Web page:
PO Box 360
Trenton, NJ 08625-0360

For Release:
March 4, 2019

Shereef Elnahal

For Further Information Contact:
Office of Communications
(609) 984-7160

Nurture NJ Increases Services to Address Black Infant Mortality: 6 Month Accomplishments of the Healthy Women Healthy Families Program

Nurture NJ, First Lady Tammy Murphy’s statewide effort to improve maternal and infant health, is making strides to reach communities of color with services that address black infant mortality. As part of this effort, the New Jersey Department of Health has increased outreach, support and services to women of color to improve health and birth outcomes.

As part of its $4.7 million investment in the Healthy Women, Healthy Families program, the Department has provided funding for partners to hire 77 outreach workers — 40 doulas, 29 Community Health Workers and eight Community Health Worker supervisors — to improve the health of black women.

More than 11,000 women have been screened since July 2018 and 8,500 were connected to programs like Home Visiting and Healthy Start. Most of these women were pregnant and nearly 40 percent reside in communities with high rates of black infant mortality.

Sixty-three women are participating in the doula pilots. To date, 19 have delivered their child with the support of a doula.

In addition, 600 more women have been provided long-term, reversible contraception (LARC) thanks to Governor Phil Murphy’s restoration of family planning funds.

DOH is also announcing that seven partners have agreed to administer 17-alpha hydroxyprogesterone (17P) through funding that the Department has secured from the CDC, as part of the Preventative Health Services Block Grant. 17P is proven to prevent preterm births in certain women. To ensure maternal care providers have an understanding of how this intervention can be used to improve birth outcomes, the Department, with perinatologists and obstetric experts, will offer Grand Rounds at hospitals and medical societies to areas of the state with high infant mortality rates.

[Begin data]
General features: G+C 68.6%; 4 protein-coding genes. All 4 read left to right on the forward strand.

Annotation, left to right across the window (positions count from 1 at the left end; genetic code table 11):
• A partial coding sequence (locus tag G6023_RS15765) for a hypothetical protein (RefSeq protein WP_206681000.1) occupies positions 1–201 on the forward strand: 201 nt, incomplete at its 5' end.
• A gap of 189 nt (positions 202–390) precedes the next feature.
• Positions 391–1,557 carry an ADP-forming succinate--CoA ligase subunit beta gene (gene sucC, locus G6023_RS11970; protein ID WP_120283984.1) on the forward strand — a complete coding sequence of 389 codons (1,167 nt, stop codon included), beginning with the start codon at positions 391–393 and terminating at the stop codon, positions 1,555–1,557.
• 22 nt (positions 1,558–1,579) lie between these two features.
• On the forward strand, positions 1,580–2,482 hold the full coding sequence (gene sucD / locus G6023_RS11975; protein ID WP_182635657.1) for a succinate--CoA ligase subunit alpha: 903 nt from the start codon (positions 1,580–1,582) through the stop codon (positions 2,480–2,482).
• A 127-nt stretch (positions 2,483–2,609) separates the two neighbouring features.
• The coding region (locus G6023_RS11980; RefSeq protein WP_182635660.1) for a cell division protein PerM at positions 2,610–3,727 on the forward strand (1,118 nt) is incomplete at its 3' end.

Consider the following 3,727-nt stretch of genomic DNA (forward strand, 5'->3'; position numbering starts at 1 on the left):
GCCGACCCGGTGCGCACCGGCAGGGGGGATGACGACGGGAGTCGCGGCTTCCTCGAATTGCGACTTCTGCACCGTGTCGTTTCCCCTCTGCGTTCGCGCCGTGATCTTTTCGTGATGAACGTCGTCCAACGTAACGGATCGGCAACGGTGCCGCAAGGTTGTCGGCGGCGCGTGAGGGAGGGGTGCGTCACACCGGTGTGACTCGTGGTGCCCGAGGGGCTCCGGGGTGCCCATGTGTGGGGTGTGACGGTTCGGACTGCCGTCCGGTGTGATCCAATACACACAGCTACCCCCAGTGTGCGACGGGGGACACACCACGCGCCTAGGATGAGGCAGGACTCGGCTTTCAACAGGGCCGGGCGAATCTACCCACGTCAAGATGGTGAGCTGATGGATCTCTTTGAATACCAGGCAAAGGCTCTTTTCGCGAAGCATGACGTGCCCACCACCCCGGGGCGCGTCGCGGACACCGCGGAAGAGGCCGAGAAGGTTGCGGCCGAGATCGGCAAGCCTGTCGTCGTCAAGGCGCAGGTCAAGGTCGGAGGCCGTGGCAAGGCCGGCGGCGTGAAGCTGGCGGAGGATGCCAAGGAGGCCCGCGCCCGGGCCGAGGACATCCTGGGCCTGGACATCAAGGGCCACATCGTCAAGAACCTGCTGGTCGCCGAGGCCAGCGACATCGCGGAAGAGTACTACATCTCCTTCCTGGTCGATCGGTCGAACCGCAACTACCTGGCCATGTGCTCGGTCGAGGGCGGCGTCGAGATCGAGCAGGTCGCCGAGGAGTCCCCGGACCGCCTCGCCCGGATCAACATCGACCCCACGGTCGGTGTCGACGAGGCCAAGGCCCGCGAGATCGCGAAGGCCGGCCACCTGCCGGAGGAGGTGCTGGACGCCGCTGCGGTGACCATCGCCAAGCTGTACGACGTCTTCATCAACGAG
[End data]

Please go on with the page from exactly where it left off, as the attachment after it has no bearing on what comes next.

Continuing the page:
“Every mother deserves an equal chance at having a healthy child,” said First Lady Murphy. “Through the Nurture NJ initiative, the administration is making strides in bringing services to communities that need greater access to care, in order to reduce shameful disparities that have persisted in our state for too long. Our goal is to make New Jersey the safest place to give birth in the country.”

First Lady Murphy has made it her top priority to reduce infant mortality. The First Lady has traversed the state over the past year meeting with stakeholders to better understand the depth of the crisis, and raise awareness that New Jersey's black infants are three times more likely than white infants to die before their first birthday. The First Lady launched Nurture NJ, a multi-pronged, multi-agency campaign focused on reducing maternal and infant mortality and morbidity, and ensuring equitable maternal and infant care among women and children of all races and ethnicities.

“Community Health Workers and Doulas provide support and connections to resources that can greatly improve a women’s health and likelihood she will have an optimal birth,” said Health Commissioner Dr. Shereef Elnahal. “Thanks to the First Lady’s leadership, underserved minority women are receiving services in their own backyards.”